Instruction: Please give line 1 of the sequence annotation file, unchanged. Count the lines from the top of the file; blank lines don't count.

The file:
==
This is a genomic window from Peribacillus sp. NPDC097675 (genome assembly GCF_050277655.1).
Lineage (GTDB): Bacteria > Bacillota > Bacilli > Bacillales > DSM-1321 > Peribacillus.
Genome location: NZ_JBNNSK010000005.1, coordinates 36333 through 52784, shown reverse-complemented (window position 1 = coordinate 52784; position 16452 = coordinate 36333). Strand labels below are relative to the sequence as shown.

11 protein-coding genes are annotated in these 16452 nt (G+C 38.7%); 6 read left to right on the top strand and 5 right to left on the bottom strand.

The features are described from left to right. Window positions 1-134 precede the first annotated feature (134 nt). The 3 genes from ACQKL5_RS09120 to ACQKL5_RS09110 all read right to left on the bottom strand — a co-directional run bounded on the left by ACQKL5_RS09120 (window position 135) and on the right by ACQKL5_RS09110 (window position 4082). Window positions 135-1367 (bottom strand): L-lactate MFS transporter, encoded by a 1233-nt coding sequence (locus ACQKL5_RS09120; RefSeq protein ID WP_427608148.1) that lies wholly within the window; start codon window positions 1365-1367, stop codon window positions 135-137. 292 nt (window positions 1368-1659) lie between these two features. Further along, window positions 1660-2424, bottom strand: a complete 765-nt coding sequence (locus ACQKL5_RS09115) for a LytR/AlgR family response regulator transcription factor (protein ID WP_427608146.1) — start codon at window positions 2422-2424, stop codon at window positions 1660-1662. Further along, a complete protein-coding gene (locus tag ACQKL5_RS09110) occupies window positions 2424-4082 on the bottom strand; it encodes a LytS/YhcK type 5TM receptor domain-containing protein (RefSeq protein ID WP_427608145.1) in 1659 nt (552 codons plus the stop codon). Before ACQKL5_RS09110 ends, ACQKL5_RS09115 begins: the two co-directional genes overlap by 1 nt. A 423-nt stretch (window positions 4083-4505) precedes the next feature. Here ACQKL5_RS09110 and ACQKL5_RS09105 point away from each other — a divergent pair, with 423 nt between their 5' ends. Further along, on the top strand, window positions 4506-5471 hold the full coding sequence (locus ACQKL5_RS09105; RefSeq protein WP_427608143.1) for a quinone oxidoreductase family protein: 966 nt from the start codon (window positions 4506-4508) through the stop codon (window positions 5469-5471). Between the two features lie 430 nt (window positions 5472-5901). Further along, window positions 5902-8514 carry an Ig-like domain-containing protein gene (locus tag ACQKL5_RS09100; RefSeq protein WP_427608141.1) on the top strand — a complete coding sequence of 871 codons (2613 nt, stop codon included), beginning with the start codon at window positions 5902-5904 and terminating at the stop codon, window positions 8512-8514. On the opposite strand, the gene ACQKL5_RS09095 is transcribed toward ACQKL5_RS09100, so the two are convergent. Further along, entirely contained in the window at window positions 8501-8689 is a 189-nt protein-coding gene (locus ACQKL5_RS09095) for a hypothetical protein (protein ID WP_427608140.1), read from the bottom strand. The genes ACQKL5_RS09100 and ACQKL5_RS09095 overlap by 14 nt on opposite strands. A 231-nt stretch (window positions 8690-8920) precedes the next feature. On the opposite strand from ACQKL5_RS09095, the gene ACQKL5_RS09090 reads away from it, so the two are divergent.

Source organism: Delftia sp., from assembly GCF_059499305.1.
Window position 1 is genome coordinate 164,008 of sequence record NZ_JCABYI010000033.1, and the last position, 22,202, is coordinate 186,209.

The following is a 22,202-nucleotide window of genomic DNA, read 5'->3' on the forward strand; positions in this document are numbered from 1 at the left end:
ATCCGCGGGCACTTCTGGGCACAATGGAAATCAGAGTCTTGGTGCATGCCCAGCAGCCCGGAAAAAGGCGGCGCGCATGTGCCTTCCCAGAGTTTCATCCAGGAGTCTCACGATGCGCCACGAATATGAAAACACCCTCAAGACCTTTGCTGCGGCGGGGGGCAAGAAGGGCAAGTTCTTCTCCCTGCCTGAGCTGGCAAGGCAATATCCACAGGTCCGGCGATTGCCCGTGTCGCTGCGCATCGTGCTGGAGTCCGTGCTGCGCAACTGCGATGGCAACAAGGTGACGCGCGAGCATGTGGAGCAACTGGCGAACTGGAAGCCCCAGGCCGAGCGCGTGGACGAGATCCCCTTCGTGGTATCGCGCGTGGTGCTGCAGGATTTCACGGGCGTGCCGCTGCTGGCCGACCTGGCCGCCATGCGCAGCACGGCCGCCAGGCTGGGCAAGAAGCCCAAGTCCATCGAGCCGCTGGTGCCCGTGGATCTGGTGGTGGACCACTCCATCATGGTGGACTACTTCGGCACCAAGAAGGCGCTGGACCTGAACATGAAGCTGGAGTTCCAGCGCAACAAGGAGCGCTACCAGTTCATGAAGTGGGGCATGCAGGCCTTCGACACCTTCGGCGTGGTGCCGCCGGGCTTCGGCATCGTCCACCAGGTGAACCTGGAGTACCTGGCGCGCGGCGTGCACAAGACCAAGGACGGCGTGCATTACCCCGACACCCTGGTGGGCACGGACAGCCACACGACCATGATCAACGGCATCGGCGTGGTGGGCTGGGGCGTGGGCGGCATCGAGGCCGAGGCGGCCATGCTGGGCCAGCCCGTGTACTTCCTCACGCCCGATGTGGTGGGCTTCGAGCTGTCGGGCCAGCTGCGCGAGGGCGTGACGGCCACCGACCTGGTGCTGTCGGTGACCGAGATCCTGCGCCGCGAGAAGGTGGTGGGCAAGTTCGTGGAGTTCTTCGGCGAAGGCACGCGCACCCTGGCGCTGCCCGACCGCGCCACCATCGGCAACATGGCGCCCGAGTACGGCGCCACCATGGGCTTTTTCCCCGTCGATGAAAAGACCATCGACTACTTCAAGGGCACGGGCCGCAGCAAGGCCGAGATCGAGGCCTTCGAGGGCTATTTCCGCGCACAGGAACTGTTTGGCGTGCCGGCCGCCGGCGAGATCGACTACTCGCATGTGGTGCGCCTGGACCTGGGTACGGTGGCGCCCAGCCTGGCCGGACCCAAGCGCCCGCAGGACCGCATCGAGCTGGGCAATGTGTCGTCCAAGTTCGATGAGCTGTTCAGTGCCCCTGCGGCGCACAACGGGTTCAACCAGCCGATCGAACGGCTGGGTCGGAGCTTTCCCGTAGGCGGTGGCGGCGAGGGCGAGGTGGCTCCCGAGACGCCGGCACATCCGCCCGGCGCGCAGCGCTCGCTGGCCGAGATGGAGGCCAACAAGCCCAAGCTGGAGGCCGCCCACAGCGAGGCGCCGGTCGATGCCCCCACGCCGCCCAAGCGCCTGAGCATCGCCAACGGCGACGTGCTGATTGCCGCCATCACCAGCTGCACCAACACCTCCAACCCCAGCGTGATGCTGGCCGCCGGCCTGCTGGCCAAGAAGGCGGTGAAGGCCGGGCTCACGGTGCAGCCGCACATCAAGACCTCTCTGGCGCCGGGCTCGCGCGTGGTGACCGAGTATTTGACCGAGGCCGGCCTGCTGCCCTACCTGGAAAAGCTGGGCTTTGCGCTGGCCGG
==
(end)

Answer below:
This is a genomic window from Peribacillus sp. NPDC097675 (genome assembly GCF_050277655.1).